Antonella Bussanich. Exactly, every revolution in art happened because we were interested in other cultures, in other horizons. Before becoming a full-time artist I offered myself great trips to Asia and Africa which, together with Mexico, broadened my perspectives. I feel as if I have gained some time in my artistic career.
V.P. Saving time in artistic matters is also to be able to take time to do things.
AB. Exactly. For example, I like the train and not the plane, I like walking. I prefer to move at a pace that allows me to capture the life around me. I live in the countryside and if I may I do not take the highway to get around. I reject the craze for speed. In my work what interests me is the continuum of the gesture. What I like about the video is the ability to store this continuum. The video camera is a magnifying glass that shows better what you had already perceived. Innovation, the evolution of technology should be one of the means to broaden our perspective. But the problem is the mechanical time that actually leads to a narrowing of our prospects. Everything is so fast that one cannot juxtapose other types of perception. We have at our disposal a fantastic range of perceptions such as meditation to go to the extreme, and we are choosing only those that favour speed by cutting everything else off. It is a road with no exit. Let us sacrifice our freedom. As soon as we have one minute, we try to occupy it. I like to quote Mircea Eliade who says that everything that is mystical in man now only takes the form of entertainment and distraction. This aspect of man has been channelled only into things determined by the rhythm imposed by a mechanized society. I use technology because I don't see conflicts: sometimes it's an orthosis and a prosthesis, but if we choose it we can keep it under control.
Laetitia Sellam - Magnifying glass or radar that approach the secret of a person or a landscape, your relationship with the video makes us think of what we could say about photography at its dawn, which captured souls and was able to bring out the ghosts ... What path has guided you towards this medium?
Antonella Bussanich - I believe that most men live exclusively within the thin layer that represents the "spectacle" of life without worrying about what may be below and above. They remain comfortably in a reassuring present that Henry David Thoreau masterfully summarized in his Diary: "They only ask for news, the foam and the waste of eternal life, and they will always ask for it".
Venturing below encourages us to venture into the meanders of our being, to free ourselves from the "I" to open up to others. What motivates this exploration is the need for introspective research.
Going above means going in search of a relationship with what "is", with the absolute, the infinite, the inexplicable.... What motivates this exploration is the desire for a metaphysical or spiritual search.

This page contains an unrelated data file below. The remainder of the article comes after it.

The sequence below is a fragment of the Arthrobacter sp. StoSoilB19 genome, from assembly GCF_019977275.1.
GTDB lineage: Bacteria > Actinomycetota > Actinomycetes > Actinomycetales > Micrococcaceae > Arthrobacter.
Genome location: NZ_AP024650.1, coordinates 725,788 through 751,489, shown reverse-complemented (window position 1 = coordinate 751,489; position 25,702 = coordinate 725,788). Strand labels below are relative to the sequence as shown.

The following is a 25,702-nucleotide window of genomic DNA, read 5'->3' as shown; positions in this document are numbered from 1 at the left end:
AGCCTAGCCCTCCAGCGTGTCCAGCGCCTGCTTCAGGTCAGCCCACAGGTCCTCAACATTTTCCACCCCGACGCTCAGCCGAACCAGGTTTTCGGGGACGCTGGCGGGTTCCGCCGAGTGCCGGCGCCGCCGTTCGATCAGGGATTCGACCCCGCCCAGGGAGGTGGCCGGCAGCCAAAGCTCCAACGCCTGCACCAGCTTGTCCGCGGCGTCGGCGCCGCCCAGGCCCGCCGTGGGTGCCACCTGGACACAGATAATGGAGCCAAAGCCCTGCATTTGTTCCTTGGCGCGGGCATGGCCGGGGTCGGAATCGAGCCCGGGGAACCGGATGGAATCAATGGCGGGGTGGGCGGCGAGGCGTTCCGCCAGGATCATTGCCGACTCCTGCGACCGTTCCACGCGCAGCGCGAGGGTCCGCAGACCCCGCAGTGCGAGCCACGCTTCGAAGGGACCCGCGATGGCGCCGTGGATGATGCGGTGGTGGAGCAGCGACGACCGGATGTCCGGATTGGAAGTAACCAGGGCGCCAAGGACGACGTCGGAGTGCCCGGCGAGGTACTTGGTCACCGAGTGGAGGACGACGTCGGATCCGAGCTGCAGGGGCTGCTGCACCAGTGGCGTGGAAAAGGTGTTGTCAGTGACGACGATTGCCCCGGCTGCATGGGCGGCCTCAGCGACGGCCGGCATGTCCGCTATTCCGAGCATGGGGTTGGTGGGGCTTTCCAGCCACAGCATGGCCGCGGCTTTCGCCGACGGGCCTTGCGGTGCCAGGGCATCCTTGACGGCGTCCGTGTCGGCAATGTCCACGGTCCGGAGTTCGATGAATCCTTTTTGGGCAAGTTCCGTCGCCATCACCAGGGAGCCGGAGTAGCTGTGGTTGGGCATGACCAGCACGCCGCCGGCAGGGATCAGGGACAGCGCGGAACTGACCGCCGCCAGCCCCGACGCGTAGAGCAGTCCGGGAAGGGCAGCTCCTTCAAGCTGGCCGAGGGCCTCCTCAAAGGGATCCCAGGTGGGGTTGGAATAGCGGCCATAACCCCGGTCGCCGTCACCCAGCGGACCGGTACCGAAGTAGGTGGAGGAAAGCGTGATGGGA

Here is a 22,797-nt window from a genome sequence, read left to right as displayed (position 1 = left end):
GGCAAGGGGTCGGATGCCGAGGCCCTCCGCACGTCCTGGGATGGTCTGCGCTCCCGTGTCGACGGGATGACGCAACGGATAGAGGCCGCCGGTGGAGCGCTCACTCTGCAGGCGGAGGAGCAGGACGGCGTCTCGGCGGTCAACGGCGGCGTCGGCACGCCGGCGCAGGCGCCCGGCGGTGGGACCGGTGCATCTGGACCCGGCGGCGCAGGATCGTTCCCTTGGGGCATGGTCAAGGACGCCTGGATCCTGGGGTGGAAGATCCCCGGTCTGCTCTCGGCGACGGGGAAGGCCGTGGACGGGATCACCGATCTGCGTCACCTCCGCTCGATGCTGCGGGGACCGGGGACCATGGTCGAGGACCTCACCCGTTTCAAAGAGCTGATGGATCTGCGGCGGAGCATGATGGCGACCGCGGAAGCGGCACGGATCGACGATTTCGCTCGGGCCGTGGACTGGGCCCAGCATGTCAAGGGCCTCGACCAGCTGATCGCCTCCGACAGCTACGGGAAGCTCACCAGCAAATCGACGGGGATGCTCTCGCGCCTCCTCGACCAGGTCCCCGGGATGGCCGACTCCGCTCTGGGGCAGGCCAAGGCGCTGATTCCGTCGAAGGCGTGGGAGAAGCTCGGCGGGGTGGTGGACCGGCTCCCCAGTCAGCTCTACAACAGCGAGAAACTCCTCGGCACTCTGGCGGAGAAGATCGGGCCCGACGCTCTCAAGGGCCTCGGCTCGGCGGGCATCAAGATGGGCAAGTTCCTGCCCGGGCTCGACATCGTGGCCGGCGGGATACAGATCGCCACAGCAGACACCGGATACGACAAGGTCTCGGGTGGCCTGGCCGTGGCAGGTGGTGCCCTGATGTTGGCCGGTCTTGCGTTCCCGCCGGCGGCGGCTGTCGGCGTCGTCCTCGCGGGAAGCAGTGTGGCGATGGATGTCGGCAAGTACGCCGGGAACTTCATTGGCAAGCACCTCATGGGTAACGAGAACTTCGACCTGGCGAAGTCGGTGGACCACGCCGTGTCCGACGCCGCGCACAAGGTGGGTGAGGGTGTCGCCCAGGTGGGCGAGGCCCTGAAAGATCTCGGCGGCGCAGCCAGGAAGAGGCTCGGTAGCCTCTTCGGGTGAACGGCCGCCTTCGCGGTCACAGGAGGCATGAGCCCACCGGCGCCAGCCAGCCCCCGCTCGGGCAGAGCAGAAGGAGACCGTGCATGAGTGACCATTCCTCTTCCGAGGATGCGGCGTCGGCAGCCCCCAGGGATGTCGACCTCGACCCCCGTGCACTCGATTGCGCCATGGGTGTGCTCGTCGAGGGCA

It is these two themes of reflection that have guided my work from the very beginning. These are two issues which, in my opinion, affect and feed into each other.
With my camera I capture moments, actions, gestures and then I try to highlight their intensity, uniqueness and metaphorical character.
In fact I started with the photographic image. The photo had and still has a lot of space in my research work. Paradoxically, I created only a few purely photographic works because, after all, I did not feel the desire to produce "objects" of art in the generic sense of the term. So I naturally turned to in situ installations and performance to create the ephemeral work, the one that lives in a limited space and time. Then I went to the video and more precisely the video installation. This means offers me the possibility to "memorize the flow of the present time" and to isolate it from its immediate spatio-temporal content. The video makes possible the realization of a work in evolution, fleeting, immaterial but visible. Finally, the video installation allows me to appropriate the exhibition space, which becomes an essential element of its form.
L.S. Also, the way you shoot is very physical, because it's based on the power of a gesture, the capture of an instant.
A.B. I am the daughter of conceptual art but the work of art that is just concept does not satisfy me. I agree with Gilles Delauze when he says that the philosopher's task is to make concepts, the artist's task is to make perceptions. Where percetto means a set of perceptions or sensations that survive the one who experiences them.
The interiority and uniqueness of the gesture or the moment remain fundamental for me. I attach far more importance to the moment of capture with the camera than to the work of manipulation with the computer. I keep the sequences in their entirety. I prepare myself, I expect a lot, but I film a little: I don't like repeating gestures because in repetition they lose their authenticity, their "intention"; if I film a man, a woman or a group I impose myself a single shooting session.
L.S. The titles of your pieces work as keywords for the viewer but we have the feeling that they are the same for you during the processing of each work.
A.B. What has always fascinated me with words is their power of re-creation: when you name something for the first time (be it an object, a feeling, an attitude ...) you give it life because you make it exist in the magic of his individuality.
Likewise, in the elaboration of the work, as soon as the word of the title appears in my mind, I am sure to reach the end of its formation: and this, thanks to the original strength of the word that designates it.
As far as my work is concerned, the title is only a starting point, in a sense it simply announces the content of the images. It opens the first door and then lets the images change, enlarge, contradict and go beyond its generic name.